Thuja

All Strange Beasts of the Past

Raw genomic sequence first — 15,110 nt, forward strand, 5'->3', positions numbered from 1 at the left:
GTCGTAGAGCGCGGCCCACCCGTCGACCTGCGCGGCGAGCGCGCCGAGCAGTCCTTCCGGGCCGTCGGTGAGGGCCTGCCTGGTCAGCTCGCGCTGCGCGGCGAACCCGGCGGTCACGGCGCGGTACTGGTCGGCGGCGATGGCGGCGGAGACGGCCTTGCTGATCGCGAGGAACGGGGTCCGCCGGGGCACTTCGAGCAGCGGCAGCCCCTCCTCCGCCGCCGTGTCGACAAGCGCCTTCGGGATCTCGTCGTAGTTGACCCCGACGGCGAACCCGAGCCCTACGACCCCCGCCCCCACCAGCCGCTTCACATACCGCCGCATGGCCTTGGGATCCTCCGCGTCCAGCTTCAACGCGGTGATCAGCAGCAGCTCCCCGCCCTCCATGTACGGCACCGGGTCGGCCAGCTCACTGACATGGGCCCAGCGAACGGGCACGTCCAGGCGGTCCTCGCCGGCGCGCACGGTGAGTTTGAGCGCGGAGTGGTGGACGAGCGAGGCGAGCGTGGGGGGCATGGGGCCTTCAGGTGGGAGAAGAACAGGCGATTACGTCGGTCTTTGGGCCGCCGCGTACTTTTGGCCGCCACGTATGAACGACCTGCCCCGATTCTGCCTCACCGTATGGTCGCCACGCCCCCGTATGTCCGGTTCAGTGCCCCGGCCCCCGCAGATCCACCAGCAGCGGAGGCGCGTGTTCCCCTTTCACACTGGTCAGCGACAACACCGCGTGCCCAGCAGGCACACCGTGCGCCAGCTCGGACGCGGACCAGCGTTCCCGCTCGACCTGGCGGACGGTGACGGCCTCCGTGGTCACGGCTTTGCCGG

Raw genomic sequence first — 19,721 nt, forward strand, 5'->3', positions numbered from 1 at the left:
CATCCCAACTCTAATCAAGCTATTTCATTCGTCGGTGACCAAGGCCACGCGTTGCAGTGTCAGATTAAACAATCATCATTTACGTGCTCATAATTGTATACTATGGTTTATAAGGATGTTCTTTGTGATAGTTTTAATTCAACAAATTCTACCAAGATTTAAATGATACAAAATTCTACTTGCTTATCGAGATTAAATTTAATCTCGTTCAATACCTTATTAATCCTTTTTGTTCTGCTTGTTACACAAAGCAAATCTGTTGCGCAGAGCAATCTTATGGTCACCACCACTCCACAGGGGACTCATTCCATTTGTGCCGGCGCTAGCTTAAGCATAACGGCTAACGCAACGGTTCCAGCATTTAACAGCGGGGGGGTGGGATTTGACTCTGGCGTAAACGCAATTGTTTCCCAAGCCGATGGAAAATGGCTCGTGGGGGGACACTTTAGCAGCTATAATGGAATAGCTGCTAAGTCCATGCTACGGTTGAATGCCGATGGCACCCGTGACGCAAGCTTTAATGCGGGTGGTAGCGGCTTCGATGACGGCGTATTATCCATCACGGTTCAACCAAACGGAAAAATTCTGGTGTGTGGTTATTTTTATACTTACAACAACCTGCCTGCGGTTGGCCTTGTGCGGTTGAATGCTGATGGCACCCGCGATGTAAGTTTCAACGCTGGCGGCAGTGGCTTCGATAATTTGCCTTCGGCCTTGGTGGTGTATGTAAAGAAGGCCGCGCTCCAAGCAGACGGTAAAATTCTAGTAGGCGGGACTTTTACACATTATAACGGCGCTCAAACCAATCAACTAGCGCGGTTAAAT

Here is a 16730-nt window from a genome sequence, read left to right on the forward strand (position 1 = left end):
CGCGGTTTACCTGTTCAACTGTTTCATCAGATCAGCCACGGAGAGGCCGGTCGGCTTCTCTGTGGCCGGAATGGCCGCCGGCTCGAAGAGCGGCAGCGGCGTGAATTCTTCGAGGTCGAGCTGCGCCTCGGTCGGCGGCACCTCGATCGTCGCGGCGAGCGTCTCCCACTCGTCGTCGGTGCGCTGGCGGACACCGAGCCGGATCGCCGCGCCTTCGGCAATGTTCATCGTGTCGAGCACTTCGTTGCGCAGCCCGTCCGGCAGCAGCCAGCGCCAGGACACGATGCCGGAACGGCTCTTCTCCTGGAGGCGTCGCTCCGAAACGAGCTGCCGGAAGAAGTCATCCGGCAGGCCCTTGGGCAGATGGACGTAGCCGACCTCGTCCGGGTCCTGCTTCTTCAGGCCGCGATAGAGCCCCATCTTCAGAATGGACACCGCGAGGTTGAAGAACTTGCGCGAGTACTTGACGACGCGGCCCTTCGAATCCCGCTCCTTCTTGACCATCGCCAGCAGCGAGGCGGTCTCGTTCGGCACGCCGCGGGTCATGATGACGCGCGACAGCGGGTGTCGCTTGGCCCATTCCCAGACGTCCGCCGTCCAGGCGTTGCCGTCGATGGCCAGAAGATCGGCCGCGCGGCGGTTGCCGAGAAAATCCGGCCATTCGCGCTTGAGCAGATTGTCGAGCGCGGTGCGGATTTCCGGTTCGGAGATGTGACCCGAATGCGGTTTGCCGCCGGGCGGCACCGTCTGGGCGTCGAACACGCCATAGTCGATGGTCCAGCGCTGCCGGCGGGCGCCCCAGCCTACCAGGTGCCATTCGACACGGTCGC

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One of the entries in the Jewelled Antler Library series, All Strange Beasts of the Past balances between six shorter selections of improvisation and a lengthy concluding piece, all untitled. It shows the Thuja collective in good creative health, here focusing on calmer, quieter numbers in general, though hardly lacking in the mysterious, almost antique feeling that pervades their work at its best. Often it's a matter of how it's recorded, but at heart it's down to the performances -- thus, the second track's gauzy feeling, as if heard through a bit of cotton, enhances the instrumentation of plucked guitar strings and distanced drone and especially percussion. As an approximation of a centuries-old field recording, it's deftly handled, coming across like a strange snippet from the back of beyond. Full-on drones help define tracks like the fifth song, as a soothing flow created in part by electric guitar steps forward in its first half, though not without the arrhythmic percussion that marks much of the album in turn. Other songs have a crisper sound to them, or at least less background texture, such as the third track's understated but still active guitar/stringed instrument/drums ramble -- or more accurately cymbals, as soft hits permeate the mix. As for the concluding, nearly-20-minute finale, it understandably compares with the rest of the release, except that being longer it can incorporate everything into one long extended exploration, from a striking percussion breakdown over a slow keyboard wheeze about five minutes in near silence at 13 minutes, the calmest of notes and background sounds leading into a last gentle section. The result makes the album feel like the listener has seen what can be accomplished with a longer improvisation, a nice balance of approaches from briefer numbers.